Territorial Expansion and Effects

Event Notes

Wilmot Proviso

1846

Whig Congressman David Wilmot propses a law that would ban slavery in any lands won from Mexico. The law passes in the House, but narrowly fails in the senate. The law also broke party unity, Southern Whigs sided with Southern Democrats and Northern Whigs sided with Northern Democrats. The lands won from Mexico increase tensions between South and North.

Population

1847 - 1852

People come from Peru, Chile, and China to strike it rich in California. The population soars from 14,000 in 1847 to 225,000 in just five years.

John Sutter

January, 1848 - March, 1848

John Sutter's sawmill finds gold specks in the American River east of Sacramento, California. This event sets off the California Gold Rush in which 80,000 fortune seekers head for California to try and strike it rich.

Treaty of Guadalupe Hidalgo

February, 1848

A Treaty between the Mexicans and Americans that forces Mexico to give up the northern third of their country and adds 1.2 million square miles of territory to the US. The treaty disgusts and humiliates Mexicans who continue to feel bitterness towards the US for decades. Polk is unhappy because he did not win enough land in his eyes, but settles for the treaty as northern public opinion would not support a longer war.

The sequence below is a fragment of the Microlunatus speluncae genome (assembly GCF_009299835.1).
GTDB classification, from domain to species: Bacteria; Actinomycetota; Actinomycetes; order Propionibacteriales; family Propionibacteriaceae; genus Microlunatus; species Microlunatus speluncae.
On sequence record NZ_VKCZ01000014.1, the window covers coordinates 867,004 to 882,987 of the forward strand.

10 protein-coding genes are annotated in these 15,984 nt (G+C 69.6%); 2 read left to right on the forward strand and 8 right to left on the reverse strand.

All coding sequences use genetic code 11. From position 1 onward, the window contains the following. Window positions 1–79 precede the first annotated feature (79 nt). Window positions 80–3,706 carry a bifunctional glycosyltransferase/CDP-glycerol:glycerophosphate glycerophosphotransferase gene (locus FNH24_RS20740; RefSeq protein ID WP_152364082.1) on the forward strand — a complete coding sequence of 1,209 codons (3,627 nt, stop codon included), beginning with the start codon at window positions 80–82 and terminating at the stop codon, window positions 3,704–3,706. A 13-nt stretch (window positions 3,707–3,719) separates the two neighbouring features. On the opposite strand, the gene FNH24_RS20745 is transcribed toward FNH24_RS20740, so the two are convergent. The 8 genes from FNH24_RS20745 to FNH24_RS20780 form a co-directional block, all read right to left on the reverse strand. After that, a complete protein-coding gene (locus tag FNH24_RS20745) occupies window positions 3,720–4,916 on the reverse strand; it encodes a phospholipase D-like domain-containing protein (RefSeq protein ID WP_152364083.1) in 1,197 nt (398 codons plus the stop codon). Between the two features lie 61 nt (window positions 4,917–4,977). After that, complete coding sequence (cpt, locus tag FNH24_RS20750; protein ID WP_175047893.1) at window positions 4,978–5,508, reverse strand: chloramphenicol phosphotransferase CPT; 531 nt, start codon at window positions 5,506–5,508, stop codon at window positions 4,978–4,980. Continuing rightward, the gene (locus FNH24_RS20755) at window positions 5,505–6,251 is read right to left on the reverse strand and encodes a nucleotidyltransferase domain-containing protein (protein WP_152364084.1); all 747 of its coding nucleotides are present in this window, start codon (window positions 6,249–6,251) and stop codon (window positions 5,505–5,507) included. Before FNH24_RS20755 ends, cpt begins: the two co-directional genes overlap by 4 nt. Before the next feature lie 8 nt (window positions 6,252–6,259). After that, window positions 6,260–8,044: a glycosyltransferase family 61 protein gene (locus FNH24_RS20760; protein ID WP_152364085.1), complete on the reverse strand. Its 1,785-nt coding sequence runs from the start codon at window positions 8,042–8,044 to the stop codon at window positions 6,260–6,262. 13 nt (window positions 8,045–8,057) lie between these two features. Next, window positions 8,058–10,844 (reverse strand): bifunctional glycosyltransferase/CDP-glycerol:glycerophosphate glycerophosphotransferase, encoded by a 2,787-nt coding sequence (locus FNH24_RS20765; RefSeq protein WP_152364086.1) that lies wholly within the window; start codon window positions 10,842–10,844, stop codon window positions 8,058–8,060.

California's Statehood

October, 1849

Leaders hold a convention to draw up a state constitution of California. This constitution excludes all African Americans. The Californians, mainly northerners, did not want to compete with slave labor or have free blacks live there.
California's application for statehood would tip the balance of free and slave states . In the next decade, the issue of slavery in lands won from Mexico would grow increasingly bitter. Westward expansion would be a major factor in the starting of the Civil War.

Gasden Purchase

1853

The US obtains another 29,640 square miles in Southern Arizona and New Mexico from Mexico in this purchase. This strip of land facilitates a railroad across the continent. The new lands from the annexation of Texas, the Treaty of Guadalupe Hidalgo, and the Gasden Purchase increase the size of the US by one third.